Title: The Bookish Life of Nina Hill
Author: Abbi Waxman
Rating: ★★★
Summary: The only child of a single mother, Nina has her life just as she wants it: a job in a bookstore, a kick-butt trivia team, a world-class planner, and a cat named Phil. But when the father Nina never knew existed suddenly dies—leaving behind innumerable sisters, brothers, nieces, and nephews—Nina is horrified at the prospect of being social to strangers. Then Tom, her trivia nemesis, turns out to be cute, funny, and interested in knowing her. For Nina to come out of her comfortable shell, real-life has to live up to fiction, but will a brand-new family, a persistent suitor, and the combined effects of ice cream and trivia make her turn the page?


Note: an eARC of this title was acquired via NetGalley.

The Bookish Life of Nina Hill was a cute, funny romantic comedy in book form. It had an adorably quirky protagonist who loved books and whose life wasn’t that interesting until Something Happened to kick it into gear. She had a nerdy meet-cute with a fellow trivia-buff who was an all-around Good Guy. She worked in a bookstore, talked to her cat as if he were a person, and her apartment had three whole walls entirely devoted to books. She ended up really clicking with (most of) her birth family and nothing really bad happened and then the book was over.

And everything was just kind of meh along the way.

Did stuff happen? Yes. Did it feel like there was any way everything was not going to work out in the end? No—and that was my main gripe with the story. I certainly enjoyed the book (and thought that Nina and Tom were like the cutest nerdy trivia-loving couple), but I also never felt truly invested in any of the characters or their struggles. Abbi Waxman writes everything through such a rosy glow that even Nina’s sometimes debilitating anxiety never feels that serious (as if her panic attacks are some kind of personality trait).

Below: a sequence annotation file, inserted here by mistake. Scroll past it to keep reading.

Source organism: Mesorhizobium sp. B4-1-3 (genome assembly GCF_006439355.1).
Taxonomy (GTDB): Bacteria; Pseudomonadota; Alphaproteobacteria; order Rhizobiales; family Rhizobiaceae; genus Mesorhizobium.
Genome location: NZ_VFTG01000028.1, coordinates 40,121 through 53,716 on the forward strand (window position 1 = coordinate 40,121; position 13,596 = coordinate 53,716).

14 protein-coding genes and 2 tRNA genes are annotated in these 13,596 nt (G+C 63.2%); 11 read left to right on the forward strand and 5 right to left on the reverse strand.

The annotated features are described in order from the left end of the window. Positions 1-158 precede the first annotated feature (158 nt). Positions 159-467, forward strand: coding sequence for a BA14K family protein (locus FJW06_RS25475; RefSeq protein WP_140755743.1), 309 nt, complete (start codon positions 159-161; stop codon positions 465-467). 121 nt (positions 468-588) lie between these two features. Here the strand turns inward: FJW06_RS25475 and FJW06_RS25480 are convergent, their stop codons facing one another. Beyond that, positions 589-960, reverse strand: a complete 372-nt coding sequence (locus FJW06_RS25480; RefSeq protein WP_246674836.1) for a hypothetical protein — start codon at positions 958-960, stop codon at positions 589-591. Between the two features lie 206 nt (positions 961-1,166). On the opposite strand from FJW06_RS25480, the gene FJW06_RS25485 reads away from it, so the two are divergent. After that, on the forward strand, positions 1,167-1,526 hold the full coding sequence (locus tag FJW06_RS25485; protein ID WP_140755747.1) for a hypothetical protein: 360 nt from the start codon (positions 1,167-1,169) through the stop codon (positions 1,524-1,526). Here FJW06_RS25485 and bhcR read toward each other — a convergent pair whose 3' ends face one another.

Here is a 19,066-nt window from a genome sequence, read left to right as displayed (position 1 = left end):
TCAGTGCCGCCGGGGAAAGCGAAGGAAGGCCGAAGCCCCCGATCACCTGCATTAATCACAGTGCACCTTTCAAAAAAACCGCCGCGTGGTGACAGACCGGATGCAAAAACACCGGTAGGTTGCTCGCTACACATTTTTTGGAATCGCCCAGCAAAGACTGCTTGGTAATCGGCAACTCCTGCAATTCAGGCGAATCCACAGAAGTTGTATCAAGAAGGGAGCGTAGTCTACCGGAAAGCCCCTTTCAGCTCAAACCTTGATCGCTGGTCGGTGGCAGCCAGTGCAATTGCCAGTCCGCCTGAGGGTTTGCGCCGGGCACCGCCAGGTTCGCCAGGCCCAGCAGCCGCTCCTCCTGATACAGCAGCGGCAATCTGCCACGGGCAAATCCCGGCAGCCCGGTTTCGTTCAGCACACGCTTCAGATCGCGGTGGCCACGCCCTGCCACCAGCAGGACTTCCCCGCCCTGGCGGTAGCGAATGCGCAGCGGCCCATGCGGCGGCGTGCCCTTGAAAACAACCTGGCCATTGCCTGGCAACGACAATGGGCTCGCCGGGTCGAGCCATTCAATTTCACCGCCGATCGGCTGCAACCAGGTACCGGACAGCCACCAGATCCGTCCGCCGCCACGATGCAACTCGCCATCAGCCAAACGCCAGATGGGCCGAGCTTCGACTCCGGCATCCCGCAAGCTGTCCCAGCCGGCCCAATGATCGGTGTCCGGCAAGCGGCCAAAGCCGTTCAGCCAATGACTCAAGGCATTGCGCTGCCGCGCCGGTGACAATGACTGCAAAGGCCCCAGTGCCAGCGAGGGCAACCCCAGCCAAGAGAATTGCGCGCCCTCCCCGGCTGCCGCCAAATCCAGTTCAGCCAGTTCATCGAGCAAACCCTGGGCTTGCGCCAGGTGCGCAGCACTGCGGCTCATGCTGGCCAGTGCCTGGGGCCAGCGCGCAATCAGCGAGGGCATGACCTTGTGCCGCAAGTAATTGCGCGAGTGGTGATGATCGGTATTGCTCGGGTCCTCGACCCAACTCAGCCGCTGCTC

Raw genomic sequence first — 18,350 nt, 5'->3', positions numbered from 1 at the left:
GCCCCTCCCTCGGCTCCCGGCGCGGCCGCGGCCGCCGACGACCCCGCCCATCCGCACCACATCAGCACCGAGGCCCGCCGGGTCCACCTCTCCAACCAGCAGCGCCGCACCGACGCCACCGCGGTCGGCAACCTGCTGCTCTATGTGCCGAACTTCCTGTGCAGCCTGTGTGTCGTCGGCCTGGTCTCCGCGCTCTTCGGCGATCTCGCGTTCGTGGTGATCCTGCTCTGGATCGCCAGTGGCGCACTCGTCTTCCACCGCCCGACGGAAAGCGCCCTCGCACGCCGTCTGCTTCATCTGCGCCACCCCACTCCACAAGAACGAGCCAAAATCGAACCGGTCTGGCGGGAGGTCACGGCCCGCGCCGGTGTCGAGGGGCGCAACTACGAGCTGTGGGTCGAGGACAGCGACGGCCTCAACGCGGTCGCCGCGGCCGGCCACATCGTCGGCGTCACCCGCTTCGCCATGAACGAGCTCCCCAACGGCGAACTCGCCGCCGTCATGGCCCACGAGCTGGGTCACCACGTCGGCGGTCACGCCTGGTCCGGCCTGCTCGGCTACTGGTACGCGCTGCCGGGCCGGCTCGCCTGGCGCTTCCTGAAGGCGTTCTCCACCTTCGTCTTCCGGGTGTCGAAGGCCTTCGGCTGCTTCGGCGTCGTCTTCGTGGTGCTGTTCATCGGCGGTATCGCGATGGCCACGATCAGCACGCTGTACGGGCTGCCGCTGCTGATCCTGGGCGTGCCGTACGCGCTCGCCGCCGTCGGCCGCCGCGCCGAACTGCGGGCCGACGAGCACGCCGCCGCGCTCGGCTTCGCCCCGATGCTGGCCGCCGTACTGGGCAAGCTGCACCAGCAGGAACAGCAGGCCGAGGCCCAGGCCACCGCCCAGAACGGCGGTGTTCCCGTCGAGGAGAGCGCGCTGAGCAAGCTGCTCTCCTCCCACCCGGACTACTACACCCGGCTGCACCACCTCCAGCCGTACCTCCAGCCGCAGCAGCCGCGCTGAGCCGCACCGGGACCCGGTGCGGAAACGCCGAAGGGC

Nina lives alone and works in a bookshop and goes about each day according to her planner and nothing really (truly) matters because she doesn’t get emotionally involved in anything and so we aren’t emotionally invested in her. (This line from the summary pretty much sums it up → “If she sometimes suspects there might be more to life than reading, she just shrugs and picks up a new book.”) I liked Nina, and I liked Tom, and I liked this book, but it never went anywhere besides like. Instead, The Bookish Life of Nina Hill was a nice cozy book you satisfactorily close once you’ve finished, pause a little, and then maybe say “hmm, that was nice” before going about your day.

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